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Flatten

Flatten[list]
flattens out nested lists.
Flatten
flattens to level n.
Flatten
flattens subexpressions with head h.
Flatten
flattens list by combining all levels to make each level i in the result.
  • Flatten "unravels" lists, effectively just deleting inner braces.
  • Flatten effectively flattens the top level in list n times.
  • Flatten flattens out subexpressions with head f.
  • If the are matrices, Flatten effectively constructs a single matrix from the "blocks" .
  • Flatten effectively transposes levels in list, putting level in list at level k in the result. Note that the function Transpose in effect uses an inverse of this specification.
Flatten out lists at all levels:
Flatten only at level 1:
Flatten out lists at all levels:
In[1]:=
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Out[1]=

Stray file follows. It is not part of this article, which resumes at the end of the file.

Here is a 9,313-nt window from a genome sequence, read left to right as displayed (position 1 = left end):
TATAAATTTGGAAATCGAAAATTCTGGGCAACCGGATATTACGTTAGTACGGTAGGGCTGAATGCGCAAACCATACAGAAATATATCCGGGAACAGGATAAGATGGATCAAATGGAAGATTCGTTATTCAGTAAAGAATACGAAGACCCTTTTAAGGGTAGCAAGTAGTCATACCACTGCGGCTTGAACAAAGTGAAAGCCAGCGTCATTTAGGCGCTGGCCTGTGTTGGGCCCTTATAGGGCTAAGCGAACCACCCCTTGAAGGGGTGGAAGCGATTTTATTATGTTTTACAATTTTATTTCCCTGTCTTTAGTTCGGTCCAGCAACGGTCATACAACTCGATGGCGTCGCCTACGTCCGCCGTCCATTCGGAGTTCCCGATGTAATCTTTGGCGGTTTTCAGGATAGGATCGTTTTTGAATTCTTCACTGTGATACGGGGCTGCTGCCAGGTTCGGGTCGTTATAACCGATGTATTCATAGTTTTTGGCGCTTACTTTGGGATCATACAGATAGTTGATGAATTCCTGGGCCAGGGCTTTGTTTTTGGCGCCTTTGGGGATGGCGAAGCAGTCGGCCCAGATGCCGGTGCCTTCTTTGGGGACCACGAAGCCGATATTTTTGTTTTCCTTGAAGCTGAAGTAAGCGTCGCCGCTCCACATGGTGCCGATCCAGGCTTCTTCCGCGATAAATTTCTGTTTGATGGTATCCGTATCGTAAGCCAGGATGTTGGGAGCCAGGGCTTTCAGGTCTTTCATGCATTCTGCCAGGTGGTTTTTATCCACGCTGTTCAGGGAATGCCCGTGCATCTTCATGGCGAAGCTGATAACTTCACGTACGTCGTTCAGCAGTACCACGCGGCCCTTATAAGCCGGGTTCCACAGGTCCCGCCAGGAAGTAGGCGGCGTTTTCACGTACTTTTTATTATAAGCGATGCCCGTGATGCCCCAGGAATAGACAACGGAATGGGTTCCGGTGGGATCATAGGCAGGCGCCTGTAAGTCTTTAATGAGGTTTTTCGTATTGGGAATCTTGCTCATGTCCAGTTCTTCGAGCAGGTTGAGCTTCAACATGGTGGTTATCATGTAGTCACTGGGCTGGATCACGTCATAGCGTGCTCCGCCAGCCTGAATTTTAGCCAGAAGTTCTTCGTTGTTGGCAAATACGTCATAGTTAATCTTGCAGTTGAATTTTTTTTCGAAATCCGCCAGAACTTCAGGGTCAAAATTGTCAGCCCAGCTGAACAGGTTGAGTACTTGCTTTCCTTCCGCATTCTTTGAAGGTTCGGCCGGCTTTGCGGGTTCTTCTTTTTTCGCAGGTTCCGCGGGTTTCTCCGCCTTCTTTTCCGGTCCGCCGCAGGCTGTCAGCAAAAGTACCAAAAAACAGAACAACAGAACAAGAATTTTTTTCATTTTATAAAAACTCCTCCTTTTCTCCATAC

Flatten only at level 1:
In[1]:=
Click for copyable input
Out[1]=
No flattening:
Flatten to level 1:
Flatten to level 2:
Flatten to level 3:
Flatten to level 4:
This is the same as using level :
And the same as not specifying a level:
Flatten a sparse array:
Flatten works with any head:
Flatten all levels with respect to :
Flatten all levels with respect to :
Here is a matrix:
Flatten an array of blocks with the shape of into a single matrix.
Flatten into a single matrix effectively using the transpose of the blocks:
Join lists and individual elements:
Unravel a matrix:
Make a flattened list of rules:
Do a "transpose" on a ragged array:
Flatten acts as an inverse of Partition:
Flatten effectively arranges elements in the lexicographic order of their indices:
For a permutation p with inverse , Flatten[a, List/@p-1]==Transpose[a, p]:
A random permutation:
Get its inverse:
Peel off successive layers of Framed:
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